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'Let’s be honest, players leaving doesn’t help the league' - Kvesic

By Paul Smith
Matt Kvesic of Worcester Warriors looks on from a scrum during the Gallagher Premiership Rugby match between Bristol and Worcester Warriors at Ashton Gate on November 28, 2020 in Bristol, England. Sporting stadiums around the UK remain under strict restrictions due to the Coronavirus Pandemic as Government social distancing laws prohibit fans inside venues resulting in games being played behind closed doors. (Photo by Matthew Lewis/Getty Images)

Having spent 13 years at three English Premiership clubs and a brief stint in Italy with Zebre, former England international Matt Kvesic is well placed to comment on the debate currently raging around England’s eligibility rules.

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And despite wanting Steve Borthwick’s team to perform at the highest possible level, the 31-year-old who won four caps under Stuart Lancaster and Eddie Jones, is not joining the chorus of calls to end regulations restricting their head coach to selecting solely home-based players.

“I have a fairly conflicted view about the regulation that prevents anyone playing their club rugby outside England from being part of the England team,” he admits.

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“There’s a lot of people saying it needs to change now there’s a lower salary cap and more players going to France or Italy, but it’s easy to forget that the regulation has been there a long time and we’ve had some pretty good England sides during that period.

“When a player makes the decision to go abroad it isn’t forever and they have the chance to come back when their contracts end.

“If we keep the eligibility rule the way it is, accessibility to players is much easier for the England coaches and it ensures everyone is available for all the training sessions and games regardless of the international window regulations.

“For instance, when I was at Exeter, Tomas Francis missed some Wales games in the autumn internationals because they were played outside the window, and if England moved to the same type of approach they would potentially face the same problem.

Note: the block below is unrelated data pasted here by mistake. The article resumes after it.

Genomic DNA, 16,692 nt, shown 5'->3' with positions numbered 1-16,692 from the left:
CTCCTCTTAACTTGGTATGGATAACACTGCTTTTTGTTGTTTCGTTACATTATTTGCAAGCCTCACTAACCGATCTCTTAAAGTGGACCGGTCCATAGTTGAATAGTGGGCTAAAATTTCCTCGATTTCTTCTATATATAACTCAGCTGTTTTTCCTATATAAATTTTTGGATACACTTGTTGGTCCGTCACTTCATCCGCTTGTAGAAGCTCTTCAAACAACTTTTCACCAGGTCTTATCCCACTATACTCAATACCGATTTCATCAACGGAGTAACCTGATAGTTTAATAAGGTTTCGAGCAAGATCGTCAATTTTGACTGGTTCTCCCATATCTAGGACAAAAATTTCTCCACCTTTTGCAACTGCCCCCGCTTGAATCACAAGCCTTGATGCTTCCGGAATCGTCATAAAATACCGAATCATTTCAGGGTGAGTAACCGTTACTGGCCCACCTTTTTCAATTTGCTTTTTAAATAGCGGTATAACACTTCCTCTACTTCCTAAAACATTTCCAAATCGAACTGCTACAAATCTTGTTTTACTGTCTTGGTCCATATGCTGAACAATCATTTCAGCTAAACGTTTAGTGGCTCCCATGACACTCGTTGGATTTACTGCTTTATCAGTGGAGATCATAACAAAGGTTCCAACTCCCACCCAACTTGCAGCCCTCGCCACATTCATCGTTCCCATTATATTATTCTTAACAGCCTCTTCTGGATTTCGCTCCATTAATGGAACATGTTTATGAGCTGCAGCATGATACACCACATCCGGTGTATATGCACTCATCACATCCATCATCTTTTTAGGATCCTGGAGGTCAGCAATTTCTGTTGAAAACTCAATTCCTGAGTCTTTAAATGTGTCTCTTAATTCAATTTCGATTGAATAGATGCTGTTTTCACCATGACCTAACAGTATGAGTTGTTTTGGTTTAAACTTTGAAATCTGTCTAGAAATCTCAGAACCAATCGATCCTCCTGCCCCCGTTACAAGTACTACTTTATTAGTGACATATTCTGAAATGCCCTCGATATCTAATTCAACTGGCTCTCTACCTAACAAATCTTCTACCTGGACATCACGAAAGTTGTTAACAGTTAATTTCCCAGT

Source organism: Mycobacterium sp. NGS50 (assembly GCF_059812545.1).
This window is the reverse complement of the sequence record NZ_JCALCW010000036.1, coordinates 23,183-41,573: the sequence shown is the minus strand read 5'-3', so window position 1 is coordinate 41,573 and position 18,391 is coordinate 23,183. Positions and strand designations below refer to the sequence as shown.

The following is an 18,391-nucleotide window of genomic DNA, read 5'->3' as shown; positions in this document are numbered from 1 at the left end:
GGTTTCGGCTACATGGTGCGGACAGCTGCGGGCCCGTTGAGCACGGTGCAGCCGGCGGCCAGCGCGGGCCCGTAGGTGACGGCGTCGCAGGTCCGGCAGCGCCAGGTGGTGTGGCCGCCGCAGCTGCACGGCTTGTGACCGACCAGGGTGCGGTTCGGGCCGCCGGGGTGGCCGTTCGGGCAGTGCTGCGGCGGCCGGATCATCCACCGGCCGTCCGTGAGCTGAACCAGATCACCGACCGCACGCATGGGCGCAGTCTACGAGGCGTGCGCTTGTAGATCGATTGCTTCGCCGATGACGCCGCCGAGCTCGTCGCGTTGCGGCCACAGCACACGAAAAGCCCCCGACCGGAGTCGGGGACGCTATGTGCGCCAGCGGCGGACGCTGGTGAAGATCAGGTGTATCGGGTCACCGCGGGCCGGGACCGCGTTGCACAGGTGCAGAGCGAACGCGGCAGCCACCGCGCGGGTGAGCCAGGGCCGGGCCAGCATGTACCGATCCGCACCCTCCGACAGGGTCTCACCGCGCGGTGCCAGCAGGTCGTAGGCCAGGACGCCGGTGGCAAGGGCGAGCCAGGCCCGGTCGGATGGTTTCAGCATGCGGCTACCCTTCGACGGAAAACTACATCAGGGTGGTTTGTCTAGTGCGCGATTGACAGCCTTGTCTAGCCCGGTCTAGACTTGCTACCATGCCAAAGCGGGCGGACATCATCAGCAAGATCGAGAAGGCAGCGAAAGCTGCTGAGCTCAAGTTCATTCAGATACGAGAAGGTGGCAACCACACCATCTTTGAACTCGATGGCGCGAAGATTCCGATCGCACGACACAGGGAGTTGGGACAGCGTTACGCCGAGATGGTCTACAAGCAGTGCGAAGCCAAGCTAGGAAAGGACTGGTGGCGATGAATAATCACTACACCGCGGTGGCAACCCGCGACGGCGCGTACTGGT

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“It’s not as simple as ‘change the rule and pick everyone’ as there’s a lot of other aspects to consider.

“I also think we have to consider where the Premiership is as a league. Rugby in England is currently in a tough spot and we’ve lost four teams (including Jersey), but it’s not that long ago that quite a lot of people were saying that the Premiership was the best league in the world.

“Let’s be honest, players leaving doesn’t help the league. We all want to see the best English players playing against each other with a sprinkling of international stardust on top.

“If we open the way for our top lads to play in France while still being able to play for England, we have to accept more will go and it will further dilute the quality of the Premiership.”

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Kvesic is quick to acknowledge that those around the England squad who have moved to France – or may do so in the coming months – are in an impossible Catch-22 situation and points out that for most players money is far from being the sole consideration.

“Getting an England cap isn’t about financial value, that isn’t how you measure it,” he says. “But you also have to be realistic and if playing rugby is how you earn your living you have to put that first.

“You really want to play for England and get as many caps as you can since that’s the peak of your career. For anyone to make the decision to go abroad knowing that they’re ruling themselves out of playing for England is therefore very difficult and suggests the benefits available to them are very good.